Related to the equivalence of acts and omissions are the difficulties associated with evaluating the legal and moral significance of inaction. As commentators have observed, inaction differs from action in two important ways. Generally, the impact of inactions is not as apparent as those of actions. In addition, a person’s state of mind is not as readily inferred from inactions, compared to actions; a person may fail to act for a multiplicity of reasons. Such considerations, and concerns about interference with individual autonomy, favour a more restricted approach to omission liability.
It might be objected that a capacious view of significant contribution, an actus reus element of JCE liability, is justified by the mens rea requirement that an individual must possess an underlying intent to pursue a common criminal purpose with other JCE members. However, this approach is unsound in the context of omissions. Consider the mens rea of aiding and abetting by omission, which requires knowledge that the accused’s conduct assists in the commission of a crime. In contrast, under JCE liability, an accused does not need to perform an act or omission with the knowledge that his conduct constitutes a contribution to the JCE. In theory, this seems to suggest that an individual could be found to have “significantly contributed” to a JCE, and potentially liable for all the crimes of JCE members, by doing nothing and without knowing that his inaction amounted to a contribution. While highly unlikely to occur in practice, this nevertheless sits uncomfortably with the principle that all JCE participants are held equally culpable.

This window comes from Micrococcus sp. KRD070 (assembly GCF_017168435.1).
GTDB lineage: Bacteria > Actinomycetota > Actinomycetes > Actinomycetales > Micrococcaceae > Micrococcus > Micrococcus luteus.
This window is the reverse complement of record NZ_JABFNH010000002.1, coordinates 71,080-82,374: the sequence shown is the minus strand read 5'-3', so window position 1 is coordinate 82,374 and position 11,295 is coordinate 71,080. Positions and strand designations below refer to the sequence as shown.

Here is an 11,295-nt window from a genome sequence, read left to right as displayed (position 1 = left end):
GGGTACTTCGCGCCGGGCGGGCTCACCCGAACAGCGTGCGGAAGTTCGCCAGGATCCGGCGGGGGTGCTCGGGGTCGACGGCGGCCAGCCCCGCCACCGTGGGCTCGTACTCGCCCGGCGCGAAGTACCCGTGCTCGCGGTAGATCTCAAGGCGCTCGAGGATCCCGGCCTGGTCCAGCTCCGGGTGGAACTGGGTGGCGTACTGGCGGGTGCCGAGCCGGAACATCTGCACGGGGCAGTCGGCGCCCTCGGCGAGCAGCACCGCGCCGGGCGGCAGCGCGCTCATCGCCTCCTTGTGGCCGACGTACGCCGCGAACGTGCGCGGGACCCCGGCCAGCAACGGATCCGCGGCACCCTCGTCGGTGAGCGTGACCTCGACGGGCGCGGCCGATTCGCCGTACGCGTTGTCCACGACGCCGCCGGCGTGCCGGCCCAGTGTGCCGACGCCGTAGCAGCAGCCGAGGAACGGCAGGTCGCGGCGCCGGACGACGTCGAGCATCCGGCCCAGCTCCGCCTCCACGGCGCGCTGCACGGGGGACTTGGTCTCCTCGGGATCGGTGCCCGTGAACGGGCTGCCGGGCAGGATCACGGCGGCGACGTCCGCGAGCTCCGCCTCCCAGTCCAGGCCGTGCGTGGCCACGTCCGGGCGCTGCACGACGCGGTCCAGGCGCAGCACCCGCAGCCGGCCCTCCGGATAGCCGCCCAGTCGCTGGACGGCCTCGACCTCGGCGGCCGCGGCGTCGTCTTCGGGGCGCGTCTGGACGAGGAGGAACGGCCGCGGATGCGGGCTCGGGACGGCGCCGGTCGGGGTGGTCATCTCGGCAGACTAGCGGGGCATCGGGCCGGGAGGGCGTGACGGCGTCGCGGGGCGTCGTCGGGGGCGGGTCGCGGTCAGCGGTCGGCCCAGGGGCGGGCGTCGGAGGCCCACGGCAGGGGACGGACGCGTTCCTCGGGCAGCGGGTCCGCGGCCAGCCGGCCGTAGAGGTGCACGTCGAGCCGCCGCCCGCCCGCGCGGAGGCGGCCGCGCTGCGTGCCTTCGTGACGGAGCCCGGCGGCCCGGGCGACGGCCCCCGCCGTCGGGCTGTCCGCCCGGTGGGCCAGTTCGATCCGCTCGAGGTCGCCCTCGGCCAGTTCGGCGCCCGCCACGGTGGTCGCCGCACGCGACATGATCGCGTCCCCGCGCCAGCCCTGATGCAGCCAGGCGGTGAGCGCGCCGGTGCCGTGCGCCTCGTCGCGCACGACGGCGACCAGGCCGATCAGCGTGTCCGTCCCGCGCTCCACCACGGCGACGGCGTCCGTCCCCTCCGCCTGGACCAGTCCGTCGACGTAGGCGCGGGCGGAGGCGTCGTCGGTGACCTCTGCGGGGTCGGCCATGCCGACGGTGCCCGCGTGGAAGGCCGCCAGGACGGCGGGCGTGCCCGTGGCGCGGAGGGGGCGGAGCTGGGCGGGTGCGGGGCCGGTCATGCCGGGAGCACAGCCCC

What could the Appeals Chamber have done instead? A principled approach would have at least explicitly recognized an accused’s “capacity to act” as a necessary element of a “significant contribution” by omission to a JCE. The Chamber could have adopted the requirement of a pre-existing legal duty, even while accepting that such a duty could arise from a non-criminal or domestic law. Because of the Trial Chamber’s undisturbed findings that both Stanišić and Župljanin were in fact under domestic legal duties to protect the non-Serb population, the outcome of the appeal would likely not have changed. Indeed, requiring the violation of a legal duty could usefully reflect the requisite threshold for “significant” contribution, thus enhancing legal certainty. Alternatively, it could have decided that where omissions are concerned, a significant contribution to a JCE requires the accused’s knowledge that his omission constitutes such a contribution. The adoption of such changes would place an under-theorized area of the ICTY’s jurisprudence on a more principled basis.
Karlson Leung (2L)
Former Legal Intern, Chambers (President’s Office)
When an individual refuses to offer life-saving assistance to his or her detainees or stands by silently while his or her soldiers commit serious war crimes – when any intervention would have prevented the atrocity – one cannot help but ask if such conduct should be treated as equivalent to actively contributing to the deaths of the victims. In other words, can conduct that is essentially passive amount to the same heinousness as an active act or decision? Amongst the ICTY’s achievements, one of the main legal precedents was the clarification of the notion of “superior responsibility,” and the idea that military commanders must prevent and punish serious crimes for which subordinates are responsible. Over the span of the last two decades, the Tribunal has expanded the jurisprudence in international criminal law and on the issue of omission liability more broadly.